Conditions characterizing the sustainability of smallholder irrigation schemes: the case of Bikita District Zimbabwe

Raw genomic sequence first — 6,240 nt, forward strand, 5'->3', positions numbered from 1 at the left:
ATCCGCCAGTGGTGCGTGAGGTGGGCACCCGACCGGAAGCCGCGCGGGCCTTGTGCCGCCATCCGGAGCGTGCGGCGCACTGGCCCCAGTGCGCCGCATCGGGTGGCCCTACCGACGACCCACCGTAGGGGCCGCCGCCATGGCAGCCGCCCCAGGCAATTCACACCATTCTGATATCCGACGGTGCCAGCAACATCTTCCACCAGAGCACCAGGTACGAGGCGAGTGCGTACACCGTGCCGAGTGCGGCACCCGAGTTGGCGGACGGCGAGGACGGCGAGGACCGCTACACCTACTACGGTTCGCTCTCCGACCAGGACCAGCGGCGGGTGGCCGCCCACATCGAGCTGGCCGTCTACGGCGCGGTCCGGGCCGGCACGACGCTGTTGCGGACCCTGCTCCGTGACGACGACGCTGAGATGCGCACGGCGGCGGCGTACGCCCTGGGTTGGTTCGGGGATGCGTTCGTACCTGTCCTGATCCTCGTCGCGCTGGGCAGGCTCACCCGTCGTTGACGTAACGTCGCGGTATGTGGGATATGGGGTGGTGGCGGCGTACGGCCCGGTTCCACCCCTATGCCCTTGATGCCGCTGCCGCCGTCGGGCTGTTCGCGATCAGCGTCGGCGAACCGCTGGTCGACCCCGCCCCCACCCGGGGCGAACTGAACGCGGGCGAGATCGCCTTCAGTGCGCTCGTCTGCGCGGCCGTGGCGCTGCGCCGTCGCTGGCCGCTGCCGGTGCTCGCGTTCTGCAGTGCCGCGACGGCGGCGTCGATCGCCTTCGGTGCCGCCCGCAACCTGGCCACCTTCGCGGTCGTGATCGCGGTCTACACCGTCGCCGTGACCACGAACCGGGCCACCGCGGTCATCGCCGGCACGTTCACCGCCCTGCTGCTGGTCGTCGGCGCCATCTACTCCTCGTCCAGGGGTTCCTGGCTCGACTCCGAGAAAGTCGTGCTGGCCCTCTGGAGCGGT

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This thesis examines conditions characterizing viability and sustainability of smallholder irrigation agriculture based on four smallholder irrigation schemes in Bikita District, Masvingo Province of Zimbabwe, namely Chinyamatumwa, Mashoko, Rozva and Shereni. Climate change and variability has necessitated investment in smallholder irrigation agriculture, a sector that has been bypassed by the green revolution, leaving the resource-poor and small landholders food insecure. Smallholder irrigation schemes in Zimbabwe are unsustainable beyond external assistance. These outcomes leave plot holders worse off, due to their failure to achieve viability and sustainability. Application of Irrigation Management Transfer at country and irrigation scheme levels has lacked consideration of local conditions and specific characteristics of local scheme management. The Zimbabwean economic downturn that started in 1999 worsened the condition due to the withdrawal of government and donor support from irrigation development. This left smallholder irrigation schemes exposed to organisational and management problems, creating differences and confusion amongst institutions and irrigation project supervisors, regarding their duties and responsibilities. Hitherto, conditions characterizing the viability and sustainability of smallholder irrigation agriculture have received no direct research attention nor has the nexus of the two phenomena been theorized in Zimbabwe. This study is the first study to apply the Viability-Sustainability Model in the assessment of challenges facing smallholder irrigation agriculture in the country. The Sustainable Livelihood Approach augmented by the Viability System Based Theory was employed in the assessment of the aforementioned four smallholder irrigation schemes. The methodology of the study was informed by both the positivist and constructivist paradigms. This mixed-methods research allowed the opportunity to compensate for inherent methodological weaknesses, capitalize on inherent method strengths and offset inevitable methodological biases. A sequential exploratory design was employed where collection and analysis of qualitative data was followed by a collection and analysis of quantitative data or vise-versa. Data-collection tools included questionnaires, interviews, focus group discussions, observations (using photographic equipment) and document analysis, all of which were used for triangulation purposes. Purposive sampling was used to select key informants who were interviewed while computer generated random number tables were used to select the irrigators who were included in the questionnaire survey and FGDs. SPSS, Version 16.0, was used to perform descriptive statistics, ANOVA, during quantitative data analysis. The thematic process of data-analysis (a model of content analysis), complemented by the constant comparative method, was used in qualitative analysis. In all the smallholder irrigation schemes, viability was considered to be a function of governance and social cohesion, financial management capability and technical and water resources management capability as well as a variety of capitals all of which are interconnected into a single system. However, social dissonance and poor financial management system were prevalent in all the schemes as compared to other factors. The study concludes that for smallholder irrigation schemes to develop as farming organizations, farmer empowerment is the order of the day. The study also concludes that farming organizations such as irrigation schemes are under the influence of both internal and external forces, which should be carefully managed in order to attain viability and sustainability. The ability of farmers to organize themselves or their operations depends on internal factors like competency of the IMC, WUA, systems in place, training, and financial systems. Similarly, the ability of the farmers to relate to external stakeholders such as donors, credit institutions, government policy, farmers’ cooperatives, markets and competitors is also critical for mapping the viability and sustainability of the schemes.